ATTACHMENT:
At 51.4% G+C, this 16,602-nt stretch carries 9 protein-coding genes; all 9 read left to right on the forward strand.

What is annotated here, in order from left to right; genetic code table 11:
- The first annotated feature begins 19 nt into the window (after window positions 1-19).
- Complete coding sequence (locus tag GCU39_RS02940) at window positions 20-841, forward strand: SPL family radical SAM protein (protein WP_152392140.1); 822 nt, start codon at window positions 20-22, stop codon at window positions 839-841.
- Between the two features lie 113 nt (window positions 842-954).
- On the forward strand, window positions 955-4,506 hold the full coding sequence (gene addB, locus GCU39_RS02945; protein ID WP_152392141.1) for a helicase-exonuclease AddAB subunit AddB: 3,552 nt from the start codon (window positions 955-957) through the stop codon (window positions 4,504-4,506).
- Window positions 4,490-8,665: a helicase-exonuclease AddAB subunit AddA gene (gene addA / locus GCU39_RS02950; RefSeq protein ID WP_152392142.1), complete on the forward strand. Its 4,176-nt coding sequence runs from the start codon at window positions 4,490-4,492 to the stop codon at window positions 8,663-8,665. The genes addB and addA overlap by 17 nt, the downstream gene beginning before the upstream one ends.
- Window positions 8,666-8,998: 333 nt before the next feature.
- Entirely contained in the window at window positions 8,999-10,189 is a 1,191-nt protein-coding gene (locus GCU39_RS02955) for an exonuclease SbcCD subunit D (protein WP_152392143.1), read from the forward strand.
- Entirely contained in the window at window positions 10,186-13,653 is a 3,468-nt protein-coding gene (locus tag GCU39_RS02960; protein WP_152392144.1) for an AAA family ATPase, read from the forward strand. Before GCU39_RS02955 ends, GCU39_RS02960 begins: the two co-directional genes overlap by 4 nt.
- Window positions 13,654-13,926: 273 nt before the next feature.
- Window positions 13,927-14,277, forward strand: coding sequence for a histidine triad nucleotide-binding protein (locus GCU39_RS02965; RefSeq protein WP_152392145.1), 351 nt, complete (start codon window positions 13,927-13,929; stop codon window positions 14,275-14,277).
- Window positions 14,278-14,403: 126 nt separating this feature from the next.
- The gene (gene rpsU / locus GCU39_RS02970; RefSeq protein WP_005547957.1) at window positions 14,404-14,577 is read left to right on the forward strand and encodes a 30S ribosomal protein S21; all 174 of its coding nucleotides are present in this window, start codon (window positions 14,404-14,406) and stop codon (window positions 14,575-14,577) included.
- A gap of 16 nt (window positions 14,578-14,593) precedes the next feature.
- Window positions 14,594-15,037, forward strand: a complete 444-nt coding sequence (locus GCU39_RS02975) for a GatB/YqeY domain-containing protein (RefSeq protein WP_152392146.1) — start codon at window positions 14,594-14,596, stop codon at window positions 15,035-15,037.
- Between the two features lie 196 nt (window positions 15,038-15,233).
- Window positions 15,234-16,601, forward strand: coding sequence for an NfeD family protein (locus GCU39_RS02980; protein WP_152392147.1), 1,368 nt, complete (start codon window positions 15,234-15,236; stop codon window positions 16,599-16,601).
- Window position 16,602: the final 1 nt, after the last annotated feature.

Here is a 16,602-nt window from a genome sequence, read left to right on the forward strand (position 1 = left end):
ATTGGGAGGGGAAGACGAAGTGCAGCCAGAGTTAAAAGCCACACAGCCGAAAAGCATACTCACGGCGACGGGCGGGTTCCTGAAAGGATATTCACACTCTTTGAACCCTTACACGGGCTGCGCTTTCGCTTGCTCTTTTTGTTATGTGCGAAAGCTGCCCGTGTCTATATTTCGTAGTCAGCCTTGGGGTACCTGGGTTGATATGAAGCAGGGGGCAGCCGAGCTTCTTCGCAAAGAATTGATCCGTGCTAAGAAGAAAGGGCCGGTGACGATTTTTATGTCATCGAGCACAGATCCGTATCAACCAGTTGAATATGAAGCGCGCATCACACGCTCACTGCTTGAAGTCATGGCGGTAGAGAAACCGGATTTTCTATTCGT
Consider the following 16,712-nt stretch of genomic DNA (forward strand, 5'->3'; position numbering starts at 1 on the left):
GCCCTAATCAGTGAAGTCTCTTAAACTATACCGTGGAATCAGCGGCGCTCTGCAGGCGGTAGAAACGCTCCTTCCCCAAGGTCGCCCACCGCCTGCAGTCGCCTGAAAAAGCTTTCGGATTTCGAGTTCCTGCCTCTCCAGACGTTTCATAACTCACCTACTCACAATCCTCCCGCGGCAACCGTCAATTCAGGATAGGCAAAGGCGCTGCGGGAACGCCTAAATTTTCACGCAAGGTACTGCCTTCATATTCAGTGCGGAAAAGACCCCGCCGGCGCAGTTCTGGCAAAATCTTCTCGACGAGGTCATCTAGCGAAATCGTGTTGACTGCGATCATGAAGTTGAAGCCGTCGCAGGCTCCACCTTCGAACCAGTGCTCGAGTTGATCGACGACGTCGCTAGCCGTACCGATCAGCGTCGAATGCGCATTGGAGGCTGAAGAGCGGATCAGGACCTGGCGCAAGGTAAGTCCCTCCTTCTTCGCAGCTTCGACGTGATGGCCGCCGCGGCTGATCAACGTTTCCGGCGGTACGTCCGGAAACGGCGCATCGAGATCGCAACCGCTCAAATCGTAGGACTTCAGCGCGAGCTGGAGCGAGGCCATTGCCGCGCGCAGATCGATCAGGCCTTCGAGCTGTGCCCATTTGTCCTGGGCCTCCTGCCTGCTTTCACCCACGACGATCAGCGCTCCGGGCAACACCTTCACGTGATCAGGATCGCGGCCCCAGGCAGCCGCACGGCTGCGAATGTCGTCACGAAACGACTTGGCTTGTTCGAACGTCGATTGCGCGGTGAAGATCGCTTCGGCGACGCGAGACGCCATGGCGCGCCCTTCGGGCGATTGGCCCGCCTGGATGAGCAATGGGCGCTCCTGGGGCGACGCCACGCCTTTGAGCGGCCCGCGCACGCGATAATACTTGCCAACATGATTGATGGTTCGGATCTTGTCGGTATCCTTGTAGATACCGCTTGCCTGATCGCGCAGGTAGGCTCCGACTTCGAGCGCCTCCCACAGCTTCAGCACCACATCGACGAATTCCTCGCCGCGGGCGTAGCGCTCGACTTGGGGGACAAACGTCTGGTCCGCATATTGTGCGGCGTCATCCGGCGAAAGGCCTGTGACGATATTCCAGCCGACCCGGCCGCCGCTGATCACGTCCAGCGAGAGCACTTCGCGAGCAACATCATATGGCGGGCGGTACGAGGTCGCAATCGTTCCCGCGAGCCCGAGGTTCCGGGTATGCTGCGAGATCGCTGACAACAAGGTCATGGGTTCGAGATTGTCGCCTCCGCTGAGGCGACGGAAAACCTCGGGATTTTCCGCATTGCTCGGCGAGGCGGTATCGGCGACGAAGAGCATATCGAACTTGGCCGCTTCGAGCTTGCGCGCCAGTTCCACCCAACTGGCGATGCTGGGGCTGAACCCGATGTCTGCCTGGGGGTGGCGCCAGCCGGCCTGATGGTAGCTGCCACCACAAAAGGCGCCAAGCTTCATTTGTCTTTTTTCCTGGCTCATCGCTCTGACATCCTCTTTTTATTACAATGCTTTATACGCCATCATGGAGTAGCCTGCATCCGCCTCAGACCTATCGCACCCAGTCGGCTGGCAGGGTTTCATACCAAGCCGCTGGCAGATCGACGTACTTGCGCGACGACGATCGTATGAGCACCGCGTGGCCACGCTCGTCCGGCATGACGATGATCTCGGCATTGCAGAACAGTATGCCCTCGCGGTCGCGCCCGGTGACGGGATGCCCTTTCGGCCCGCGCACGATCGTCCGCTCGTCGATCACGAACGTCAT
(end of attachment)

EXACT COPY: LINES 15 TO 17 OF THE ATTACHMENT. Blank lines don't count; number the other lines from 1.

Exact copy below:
- A gap of 16 nt (window positions 14,578-14,593) precedes the next feature.
- Window positions 14,594-15,037, forward strand: a complete 444-nt coding sequence (locus GCU39_RS02975) for a GatB/YqeY domain-containing protein (RefSeq protein WP_152392146.1) — start codon at window positions 14,594-14,596, stop codon at window positions 15,035-15,037.
- Between the two features lie 196 nt (window positions 15,038-15,233).